Impossibly good new BELIEVER is out...
The January Believer has been unleashed! Dzyd Theo has an instant classic, twining personal memoir with the quest for the mysterious author of Let's Kill Uncle; you need to read this piece! Plus there's an unusual interview with Gordon Lish; a potentially life-saving megadose of Gary Lutz—
A word that I remember coming out of my parents’ mouths a lot was imagine—as in “I imagine we’re going to have rain.” I soon succumbed to the notion that to imagine was to claim to know in advance an entirely forgettable outcome. A calendar was hung in the kitchen as if to say: Expect more of the same.
...reviews of Jack Spicer and others; interviews with Chimamanda Ngozi Adichie and translator Robert Alter; "much more." Greil Marcus inadvertently tells me the name of a song that popped up on my Shuffle the other day—it was great and strange and I didn't know what it was (Fiery Furnaces, "Oh Sweet Woods": ).....Don't miss this amazing Joshua Clover piece (another instant classic!) on the financial crisis—here's how it starts:
We could begin in fifteenth-century Genoa with the invention of fixed currency and modern banking, or with the first foreclosure of this current crisis just a couple years back. I’m going to begin near the middle: in the nineteenth-century United States, with banks and railroads.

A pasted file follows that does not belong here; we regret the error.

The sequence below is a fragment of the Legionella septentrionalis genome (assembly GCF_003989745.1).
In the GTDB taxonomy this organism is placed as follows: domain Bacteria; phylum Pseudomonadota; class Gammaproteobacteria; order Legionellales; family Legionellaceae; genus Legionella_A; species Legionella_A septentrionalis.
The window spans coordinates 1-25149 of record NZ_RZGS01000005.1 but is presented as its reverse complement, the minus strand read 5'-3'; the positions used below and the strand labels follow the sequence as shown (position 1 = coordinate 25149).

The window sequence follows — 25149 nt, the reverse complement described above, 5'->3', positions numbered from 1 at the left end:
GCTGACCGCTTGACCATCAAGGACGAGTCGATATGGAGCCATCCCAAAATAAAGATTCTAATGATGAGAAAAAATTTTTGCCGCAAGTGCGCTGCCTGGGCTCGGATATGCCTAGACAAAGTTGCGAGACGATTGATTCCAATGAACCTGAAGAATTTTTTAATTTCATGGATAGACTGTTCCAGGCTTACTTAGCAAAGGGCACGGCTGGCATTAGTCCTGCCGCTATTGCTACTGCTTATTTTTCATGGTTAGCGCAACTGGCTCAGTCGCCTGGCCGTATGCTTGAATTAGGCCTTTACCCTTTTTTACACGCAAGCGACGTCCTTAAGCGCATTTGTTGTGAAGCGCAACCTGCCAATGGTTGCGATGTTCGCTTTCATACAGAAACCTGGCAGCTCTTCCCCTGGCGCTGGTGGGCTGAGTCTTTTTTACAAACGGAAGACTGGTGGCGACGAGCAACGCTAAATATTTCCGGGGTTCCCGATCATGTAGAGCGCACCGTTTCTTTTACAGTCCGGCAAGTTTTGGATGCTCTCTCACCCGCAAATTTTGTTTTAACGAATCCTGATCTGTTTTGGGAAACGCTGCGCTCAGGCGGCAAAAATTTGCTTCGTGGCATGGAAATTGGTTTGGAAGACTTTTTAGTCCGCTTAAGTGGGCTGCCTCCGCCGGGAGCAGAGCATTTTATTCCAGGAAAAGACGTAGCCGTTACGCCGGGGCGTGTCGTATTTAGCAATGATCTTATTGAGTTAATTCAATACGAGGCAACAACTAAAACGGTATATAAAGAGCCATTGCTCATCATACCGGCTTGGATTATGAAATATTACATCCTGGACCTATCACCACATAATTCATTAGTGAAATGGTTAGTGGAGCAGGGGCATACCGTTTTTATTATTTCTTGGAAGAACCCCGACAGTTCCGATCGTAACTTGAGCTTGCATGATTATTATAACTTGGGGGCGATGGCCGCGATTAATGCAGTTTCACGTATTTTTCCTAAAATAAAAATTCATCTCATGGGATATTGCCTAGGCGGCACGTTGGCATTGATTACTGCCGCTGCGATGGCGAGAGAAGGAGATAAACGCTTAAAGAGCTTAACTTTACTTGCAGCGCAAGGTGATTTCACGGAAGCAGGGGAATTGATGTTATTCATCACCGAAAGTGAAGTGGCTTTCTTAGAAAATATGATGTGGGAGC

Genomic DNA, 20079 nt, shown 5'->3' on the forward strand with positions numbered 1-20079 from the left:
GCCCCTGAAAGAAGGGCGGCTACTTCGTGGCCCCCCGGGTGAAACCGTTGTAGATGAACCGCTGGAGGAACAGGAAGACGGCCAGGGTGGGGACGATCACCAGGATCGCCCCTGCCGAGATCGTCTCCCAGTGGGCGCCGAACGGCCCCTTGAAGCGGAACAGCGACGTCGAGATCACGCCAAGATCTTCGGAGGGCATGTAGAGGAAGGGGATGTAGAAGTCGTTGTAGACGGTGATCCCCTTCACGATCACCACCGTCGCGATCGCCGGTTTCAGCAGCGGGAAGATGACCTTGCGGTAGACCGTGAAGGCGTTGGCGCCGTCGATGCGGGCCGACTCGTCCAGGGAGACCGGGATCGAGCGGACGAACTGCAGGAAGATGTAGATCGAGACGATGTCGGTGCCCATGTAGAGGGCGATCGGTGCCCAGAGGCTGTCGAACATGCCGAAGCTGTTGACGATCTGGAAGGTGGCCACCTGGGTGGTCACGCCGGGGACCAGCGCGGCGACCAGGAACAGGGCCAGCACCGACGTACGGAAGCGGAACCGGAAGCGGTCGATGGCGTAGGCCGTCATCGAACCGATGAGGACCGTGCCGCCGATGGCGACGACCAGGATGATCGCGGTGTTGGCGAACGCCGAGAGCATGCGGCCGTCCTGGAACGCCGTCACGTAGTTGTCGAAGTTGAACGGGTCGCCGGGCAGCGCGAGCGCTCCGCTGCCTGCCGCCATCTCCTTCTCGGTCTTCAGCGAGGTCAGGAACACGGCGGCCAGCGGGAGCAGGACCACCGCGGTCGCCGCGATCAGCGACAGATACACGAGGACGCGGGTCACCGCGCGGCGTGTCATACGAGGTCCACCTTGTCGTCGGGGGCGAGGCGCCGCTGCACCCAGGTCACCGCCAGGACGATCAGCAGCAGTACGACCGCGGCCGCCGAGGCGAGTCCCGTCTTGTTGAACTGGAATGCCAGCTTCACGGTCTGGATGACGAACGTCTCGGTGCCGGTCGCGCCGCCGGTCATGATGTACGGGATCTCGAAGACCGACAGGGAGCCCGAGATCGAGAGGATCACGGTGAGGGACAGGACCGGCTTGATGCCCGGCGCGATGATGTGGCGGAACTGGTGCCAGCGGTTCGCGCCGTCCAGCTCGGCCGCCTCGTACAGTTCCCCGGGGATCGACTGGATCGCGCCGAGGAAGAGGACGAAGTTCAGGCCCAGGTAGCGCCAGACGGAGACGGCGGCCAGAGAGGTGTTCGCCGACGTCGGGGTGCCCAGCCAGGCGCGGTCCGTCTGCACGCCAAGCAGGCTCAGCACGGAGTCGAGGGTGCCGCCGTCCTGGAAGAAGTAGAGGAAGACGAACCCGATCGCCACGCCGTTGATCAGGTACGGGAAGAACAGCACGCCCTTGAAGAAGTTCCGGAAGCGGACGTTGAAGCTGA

Railroads being too pricey even for the well-heeled capitalist, banks that could provide grand lines of credit became major players. This concert of powers dominated the nation’s finances, extending the financial network even as they exerted increasingly centralized control. They were only too willing to loan the money forward, both for stakes in the enterprises and in the happy knowledge that the intercontinental railroad would open up new markets. Credit doesn’t just allow for such expansions; it requires them, to conjure its necessary returns.
The relationship was so intimate that sometimes it collapsed into singularity. Chartered in 1833, the Georgia Railroad and Banking Company built a then-lengthy line from Atlanta to Augusta; the firm survives as a real-estate concern. Its rail system now belongs to massive CSX Transportation; the banking division was a part of Wachovia, which was nearly obliterated this September and has under Federal duress recently merged with Wells Fargo, which started in 1852 as a transport and banking company. Two great tastes that go great together.
The salient point is this: that the expansion of the rail systems throughout physical space, sewing together the continental United States with threads of iron, was identical to the credit-fired expansion of financial networks. Not parallel developments, but one and the same. Geopolitical space and finance space are simply different dimensions of the same structure, the same unified market—what we might call geofinancial space.
New year's resolution: I will subscribe to The Believer for a mere $45 and if I already subscribe I will get subscriptions for my friends.